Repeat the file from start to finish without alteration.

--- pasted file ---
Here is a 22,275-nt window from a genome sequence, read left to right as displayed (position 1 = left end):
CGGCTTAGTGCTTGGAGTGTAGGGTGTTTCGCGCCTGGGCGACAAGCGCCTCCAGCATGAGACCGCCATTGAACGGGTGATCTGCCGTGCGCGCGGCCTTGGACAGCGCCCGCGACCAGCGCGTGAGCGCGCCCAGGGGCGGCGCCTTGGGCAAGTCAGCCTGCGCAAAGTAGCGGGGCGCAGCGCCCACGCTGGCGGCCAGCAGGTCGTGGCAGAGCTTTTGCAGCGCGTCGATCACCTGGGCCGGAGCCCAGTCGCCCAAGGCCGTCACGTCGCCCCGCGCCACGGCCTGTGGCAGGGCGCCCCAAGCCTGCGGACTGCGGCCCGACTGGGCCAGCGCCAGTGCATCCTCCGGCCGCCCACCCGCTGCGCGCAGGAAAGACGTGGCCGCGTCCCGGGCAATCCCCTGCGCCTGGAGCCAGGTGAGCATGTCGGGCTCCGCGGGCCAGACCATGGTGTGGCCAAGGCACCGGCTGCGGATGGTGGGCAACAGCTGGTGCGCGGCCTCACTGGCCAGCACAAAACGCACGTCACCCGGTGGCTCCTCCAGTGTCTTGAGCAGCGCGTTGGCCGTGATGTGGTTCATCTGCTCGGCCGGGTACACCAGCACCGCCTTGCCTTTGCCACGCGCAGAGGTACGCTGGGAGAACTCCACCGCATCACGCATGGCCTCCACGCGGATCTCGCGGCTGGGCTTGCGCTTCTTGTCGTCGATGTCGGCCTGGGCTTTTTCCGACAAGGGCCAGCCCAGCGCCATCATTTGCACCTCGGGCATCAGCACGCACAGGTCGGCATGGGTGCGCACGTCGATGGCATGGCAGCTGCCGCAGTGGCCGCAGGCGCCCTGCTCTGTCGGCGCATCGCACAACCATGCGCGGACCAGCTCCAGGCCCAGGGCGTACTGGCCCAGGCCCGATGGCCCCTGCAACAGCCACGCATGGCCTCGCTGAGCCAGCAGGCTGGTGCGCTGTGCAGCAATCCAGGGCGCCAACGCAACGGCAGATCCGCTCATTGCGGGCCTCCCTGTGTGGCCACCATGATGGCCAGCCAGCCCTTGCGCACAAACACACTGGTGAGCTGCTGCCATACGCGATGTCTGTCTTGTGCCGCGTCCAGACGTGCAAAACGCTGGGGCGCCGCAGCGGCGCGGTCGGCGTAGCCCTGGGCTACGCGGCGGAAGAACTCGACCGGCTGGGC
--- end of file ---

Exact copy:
Here is a 22,275-nt window from a genome sequence, read left to right as displayed (position 1 = left end):
CGGCTTAGTGCTTGGAGTGTAGGGTGTTTCGCGCCTGGGCGACAAGCGCCTCCAGCATGAGACCGCCATTGAACGGGTGATCTGCCGTGCGCGCGGCCTTGGACAGCGCCCGCGACCAGCGCGTGAGCGCGCCCAGGGGCGGCGCCTTGGGCAAGTCAGCCTGCGCAAAGTAGCGGGGCGCAGCGCCCACGCTGGCGGCCAGCAGGTCGTGGCAGAGCTTTTGCAGCGCGTCGATCACCTGGGCCGGAGCCCAGTCGCCCAAGGCCGTCACGTCGCCCCGCGCCACGGCCTGTGGCAGGGCGCCCCAAGCCTGCGGACTGCGGCCCGACTGGGCCAGCGCCAGTGCATCCTCCGGCCGCCCACCCGCTGCGCGCAGGAAAGACGTGGCCGCGTCCCGGGCAATCCCCTGCGCCTGGAGCCAGGTGAGCATGTCGGGCTCCGCGGGCCAGACCATGGTGTGGCCAAGGCACCGGCTGCGGATGGTGGGCAACAGCTGGTGCGCGGCCTCACTGGCCAGCACAAAACGCACGTCACCCGGTGGCTCCTCCAGTGTCTTGAGCAGCGCGTTGGCCGTGATGTGGTTCATCTGCTCGGCCGGGTACACCAGCACCGCCTTGCCTTTGCCACGCGCAGAGGTACGCTGGGAGAACTCCACCGCATCACGCATGGCCTCCACGCGGATCTCGCGGCTGGGCTTGCGCTTCTTGTCGTCGATGTCGGCCTGGGCTTTTTCCGACAAGGGCCAGCCCAGCGCCATCATTTGCACCTCGGGCATCAGCACGCACAGGTCGGCATGGGTGCGCACGTCGATGGCATGGCAGCTGCCGCAGTGGCCGCAGGCGCCCTGCTCTGTCGGCGCATCGCACAACCATGCGCGGACCAGCTCCAGGCCCAGGGCGTACTGGCCCAGGCCCGATGGCCCCTGCAACAGCCACGCATGGCCTCGCTGAGCCAGCAGGCTGGTGCGCTGTGCAGCAATCCAGGGCGCCAACGCAACGGCAGATCCGCTCATTGCGGGCCTCCCTGTGTGGCCACCATGATGGCCAGCCAGCCCTTGCGCACAAACACACTGGTGAGCTGCTGCCATACGCGATGTCTGTCTTGTGCCGCGTCCAGACGTGCAAAACGCTGGGGCGCCGCAGCGGCGCGGTCGGCGTAGCCCTGGGCTACGCGGCGGAAGAACTCGACCGGCTGGGC